Despite the uphill battle paleontologists have studying dinosaurs of Appalachia, progress has been made, and a representative sample of dinosaurs have been found. These include:

Theropod diversity was much lower. From the Late Cretaceous, at least two Tyrannosaurids have been identified, Dryptosaurus and the huge Appalachiosaurus. One reason for the low diversity might be due to the surplus of giant crocodiles along the coastlines. These giant crocs, like Deinosuchus, could grow to lengths of 40 feet! These gaint crocodiles may have taken over the echological niche that theropods occupied on Laramidia.

Hadrosaurid diversity was actually quite high, possibly higher than Laramidia. There were many different sized hadrosaurids. Some of these include the large Hadrosaurus foulkii, Lophorhonthon, and the newly discovered Eotrachodon orientalis from Alabama (discovered by amateur fossil hunters).

Ceratopsids and Ankylosaurs
There seems to be no evidence of the armored Ankylosaurs and the Ceratopsids. Although no Ceratopsids have been found, fragmentary remains of basal ceratopsids, the leptoceratopsids, are present in southern Appalachia.

Other Dinosaurs
Many other fragments of dinosaurs have been found, including fragments of an Ornithomomus (Bird Mimmic) and various Nodosaurid (Non-clubbed tailed armored dinosaurs), and sauropods including Astrodon and Astrophocaudia.

Although the dinosaur ecology and diversity was clearly different than that of Laramidia, these dinosaurs have been found to be uniquely adapted to the Appalachian environment. By the very end of the Cretaceous, the Western Interior Seaway begins to close, and the dinosaurs from each island continent start to mix. I'm sure in the future, many more dinosaurs will be discovered from these fragmentary deposits of bones and teeth on the East Coast.

Small worn Dinosaur tail vertebra from the Eastern United States Cretaceous.

Additional Images

Hadrosaurus foulkii, the first "nearly complete" dinosaur ever found. From Haddenfield, New Jersey (Appalachia).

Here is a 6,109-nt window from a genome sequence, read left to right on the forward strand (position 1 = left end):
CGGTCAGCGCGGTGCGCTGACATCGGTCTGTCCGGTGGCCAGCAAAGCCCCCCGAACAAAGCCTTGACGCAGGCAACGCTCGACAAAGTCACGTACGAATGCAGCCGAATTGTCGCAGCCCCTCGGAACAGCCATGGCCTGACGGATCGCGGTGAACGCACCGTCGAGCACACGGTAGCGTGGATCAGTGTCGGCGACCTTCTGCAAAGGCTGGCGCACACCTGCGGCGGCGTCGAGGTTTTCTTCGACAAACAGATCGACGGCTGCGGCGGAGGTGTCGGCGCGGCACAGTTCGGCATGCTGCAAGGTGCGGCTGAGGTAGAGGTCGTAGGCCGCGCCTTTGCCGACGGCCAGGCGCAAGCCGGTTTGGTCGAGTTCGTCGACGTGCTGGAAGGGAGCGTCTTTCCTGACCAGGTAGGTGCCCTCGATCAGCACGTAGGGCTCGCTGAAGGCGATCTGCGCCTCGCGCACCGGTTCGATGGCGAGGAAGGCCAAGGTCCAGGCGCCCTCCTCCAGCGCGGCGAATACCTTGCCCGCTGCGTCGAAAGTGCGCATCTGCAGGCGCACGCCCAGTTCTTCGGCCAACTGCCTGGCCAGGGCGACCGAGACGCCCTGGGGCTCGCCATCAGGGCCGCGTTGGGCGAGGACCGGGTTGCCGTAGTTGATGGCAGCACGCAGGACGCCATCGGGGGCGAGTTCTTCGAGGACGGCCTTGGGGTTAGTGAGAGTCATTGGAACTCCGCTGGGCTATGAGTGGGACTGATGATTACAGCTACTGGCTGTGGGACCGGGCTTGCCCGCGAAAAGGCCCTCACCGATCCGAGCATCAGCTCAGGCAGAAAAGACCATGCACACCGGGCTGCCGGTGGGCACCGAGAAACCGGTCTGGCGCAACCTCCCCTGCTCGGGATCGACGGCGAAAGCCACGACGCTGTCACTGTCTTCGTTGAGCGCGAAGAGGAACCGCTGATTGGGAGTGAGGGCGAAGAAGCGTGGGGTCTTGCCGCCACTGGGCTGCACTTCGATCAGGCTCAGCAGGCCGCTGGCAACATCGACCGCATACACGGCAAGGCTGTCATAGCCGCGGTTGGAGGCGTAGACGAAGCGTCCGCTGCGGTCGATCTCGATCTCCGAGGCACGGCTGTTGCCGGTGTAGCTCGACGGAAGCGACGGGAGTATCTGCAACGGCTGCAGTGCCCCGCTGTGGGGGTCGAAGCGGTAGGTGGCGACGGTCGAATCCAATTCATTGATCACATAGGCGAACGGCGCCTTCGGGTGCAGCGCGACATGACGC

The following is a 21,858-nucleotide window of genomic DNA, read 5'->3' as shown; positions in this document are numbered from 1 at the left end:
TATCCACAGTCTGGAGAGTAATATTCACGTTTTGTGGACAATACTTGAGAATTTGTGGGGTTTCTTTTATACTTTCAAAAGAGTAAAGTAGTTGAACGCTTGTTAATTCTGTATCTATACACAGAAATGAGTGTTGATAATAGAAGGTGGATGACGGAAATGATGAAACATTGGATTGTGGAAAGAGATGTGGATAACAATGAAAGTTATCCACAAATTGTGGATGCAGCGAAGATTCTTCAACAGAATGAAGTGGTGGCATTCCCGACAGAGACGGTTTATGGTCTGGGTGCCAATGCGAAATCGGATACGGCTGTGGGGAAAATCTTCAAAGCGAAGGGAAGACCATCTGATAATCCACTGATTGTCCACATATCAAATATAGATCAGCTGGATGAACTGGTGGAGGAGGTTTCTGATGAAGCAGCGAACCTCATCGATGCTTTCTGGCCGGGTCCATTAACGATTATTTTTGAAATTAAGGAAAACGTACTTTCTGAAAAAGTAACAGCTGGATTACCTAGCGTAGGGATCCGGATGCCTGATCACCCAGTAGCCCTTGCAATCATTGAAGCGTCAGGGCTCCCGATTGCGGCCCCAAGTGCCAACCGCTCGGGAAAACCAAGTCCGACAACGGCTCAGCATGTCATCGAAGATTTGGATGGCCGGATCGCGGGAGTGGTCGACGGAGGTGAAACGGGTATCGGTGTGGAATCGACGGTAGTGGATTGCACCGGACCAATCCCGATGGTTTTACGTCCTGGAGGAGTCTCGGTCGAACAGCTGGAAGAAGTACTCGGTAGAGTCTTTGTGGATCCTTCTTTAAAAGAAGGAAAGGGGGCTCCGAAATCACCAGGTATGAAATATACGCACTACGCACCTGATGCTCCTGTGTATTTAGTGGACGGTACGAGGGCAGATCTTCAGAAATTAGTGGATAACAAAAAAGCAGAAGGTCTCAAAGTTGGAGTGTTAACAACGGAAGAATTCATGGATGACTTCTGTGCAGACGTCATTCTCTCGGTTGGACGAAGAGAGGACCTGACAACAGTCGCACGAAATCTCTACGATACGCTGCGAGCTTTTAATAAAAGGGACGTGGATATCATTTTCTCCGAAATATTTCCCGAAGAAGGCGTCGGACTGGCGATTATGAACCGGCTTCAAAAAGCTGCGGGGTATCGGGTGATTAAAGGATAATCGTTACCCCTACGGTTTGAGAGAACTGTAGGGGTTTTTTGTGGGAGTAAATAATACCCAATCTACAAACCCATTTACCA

A Hadrosaur tooth found in a lag deposit on the East Coast.

Tyrannosaurid dinosaur fossil tooth found in a lag deposit on the East Coast. Notice the shark tooth to the lower left.

Dinosaur Teeth from the Eastern United States Cretaceous.

Recommended Dinosaur Books and Educational Items:

The Rise and Fall of the Dinosaurs: A New History of a Lost World
Steve Brusatte, 2019

This dinosaur book is light-hearted and easy to read. The author, a renowned Paleontologist, does a great job at engaging the reader. It is packed with details without being overwhelming. Check out the reviews; it's a great new dinosaur book! Available in Kindle, Paper, and Audio.

Dinosaurs Rediscovered: The Scientific Revolution in Paleontology
Michael J. Benton, 2019

This is a great general book on dinosaurs. It's up-to-date and goes over the new discoveries over the last 20 years that has completely changed our views on dinosaurs. The book is broken up into easy chapters that goes over their colors, speeds, bite force, child caring, and more... stuff we didn't know just years ago! Check out the reviews and the sample pages. Available in Kindle, Paper, and Audio.

Nifeliz Dinosaur Fossils Building Kit

From 8 dinosaurs to choose from, The Nifeliz Dinosaur sets are nearly 500 pieces. They are a great gift for those 12+ who enjoy solo or group building with LEGOs. Constructing these models enhances hand-eye coordination and creativity. Perfect for family or friends, It's also compatible with existing LEGO pieces, facilitating the creation of a personalized toy museum! Check out the reviews!

High quality Dinosaur teeth by Fossilera

References / Works Cited

Carr, T. D., Williamson, T., Schwimmer D. R., (2005) A New Genus And Species Of Tyrannosauroid From The Late Cretaceous (Middle Campanian) Demopolis Formation Of Alabama. Columbus State University, Columbus, Georgia, U.S. Journal of Vertebrate Paleontology. 03/2005; 25(1):119-143.

Prieto-Márquez, A., G. M. Erickson, and J. A. Ebersole., (2016) A primitive hadrosaurid from southeastern North America and the origin and early evolution of 'duck-billed' dinosaurs. Journal of Vertebrate Paleontology. 01/2016.

King, D.T., Jr., and Jones E.D., (1997) Late Cretaceous dinosaurs of the southeastern United States. Gulf Coast Association of Geological Societies Transactions, v. 47, p. 263-269.

Longrich. N. R., (2016) A ceratopsian dinosaur from the Late Cretaceous of eastern North America, and implications for dinosaur biogeography. Cretaceous Research, vol. 57, pp. 199-207; doi: 10.1016/j.cretres.2015.08.004

Schwimmer, D.R., (1997) Late Cretaceous dinosaurs in eastern USA: A taphonomic and biogeographic model of occurences. In: Wolberg, D.L., Stump, E., and Rosenberg, G.D. (eds). Dinofest International. Academy of Natural Sciences, Philadelphia. Pp. 203-211.

Weishampel, D.B., (2006) Another look at the dinosaurs of the East Coast of North America. III Jornadas Internacionales sobre Paleontología de Dinosaurios y su Entorno, Salas de los Infantes, Burgos, Spain. Colectivo Arqueológico-Paleontológico Salense Actas, pp 129-168.